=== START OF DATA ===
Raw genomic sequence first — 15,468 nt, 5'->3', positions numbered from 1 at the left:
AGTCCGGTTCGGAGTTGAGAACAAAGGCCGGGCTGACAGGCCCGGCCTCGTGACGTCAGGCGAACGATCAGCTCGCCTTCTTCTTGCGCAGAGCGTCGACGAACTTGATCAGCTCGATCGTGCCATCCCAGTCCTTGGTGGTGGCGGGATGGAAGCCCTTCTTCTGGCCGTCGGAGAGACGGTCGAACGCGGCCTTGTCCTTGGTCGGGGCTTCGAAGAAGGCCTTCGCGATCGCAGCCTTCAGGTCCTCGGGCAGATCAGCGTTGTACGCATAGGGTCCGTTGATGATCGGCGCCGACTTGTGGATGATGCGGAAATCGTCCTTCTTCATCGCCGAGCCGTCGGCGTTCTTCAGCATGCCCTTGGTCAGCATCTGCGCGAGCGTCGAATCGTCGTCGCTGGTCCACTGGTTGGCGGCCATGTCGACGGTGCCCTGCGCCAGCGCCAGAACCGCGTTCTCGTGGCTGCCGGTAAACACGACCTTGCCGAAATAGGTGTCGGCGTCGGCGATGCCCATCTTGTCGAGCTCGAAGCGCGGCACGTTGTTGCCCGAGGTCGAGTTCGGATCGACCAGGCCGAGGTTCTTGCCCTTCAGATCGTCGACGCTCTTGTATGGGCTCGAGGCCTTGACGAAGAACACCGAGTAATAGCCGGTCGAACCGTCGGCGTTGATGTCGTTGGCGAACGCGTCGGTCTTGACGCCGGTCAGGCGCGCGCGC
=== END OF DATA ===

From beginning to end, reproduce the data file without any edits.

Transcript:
Raw genomic sequence first — 15,468 nt, 5'->3', positions numbered from 1 at the left:
AGTCCGGTTCGGAGTTGAGAACAAAGGCCGGGCTGACAGGCCCGGCCTCGTGACGTCAGGCGAACGATCAGCTCGCCTTCTTCTTGCGCAGAGCGTCGACGAACTTGATCAGCTCGATCGTGCCATCCCAGTCCTTGGTGGTGGCGGGATGGAAGCCCTTCTTCTGGCCGTCGGAGAGACGGTCGAACGCGGCCTTGTCCTTGGTCGGGGCTTCGAAGAAGGCCTTCGCGATCGCAGCCTTCAGGTCCTCGGGCAGATCAGCGTTGTACGCATAGGGTCCGTTGATGATCGGCGCCGACTTGTGGATGATGCGGAAATCGTCCTTCTTCATCGCCGAGCCGTCGGCGTTCTTCAGCATGCCCTTGGTCAGCATCTGCGCGAGCGTCGAATCGTCGTCGCTGGTCCACTGGTTGGCGGCCATGTCGACGGTGCCCTGCGCCAGCGCCAGAACCGCGTTCTCGTGGCTGCCGGTAAACACGACCTTGCCGAAATAGGTGTCGGCGTCGGCGATGCCCATCTTGTCGAGCTCGAAGCGCGGCACGTTGTTGCCCGAGGTCGAGTTCGGATCGACCAGGCCGAGGTTCTTGCCCTTCAGATCGTCGACGCTCTTGTATGGGCTCGAGGCCTTGACGAAGAACACCGAGTAATAGCCGGTCGAACCGTCGGCGTTGATGTCGTTGGCGAACGCGTCGGTCTTGACGCCGGTCAGGCGCGCGCGC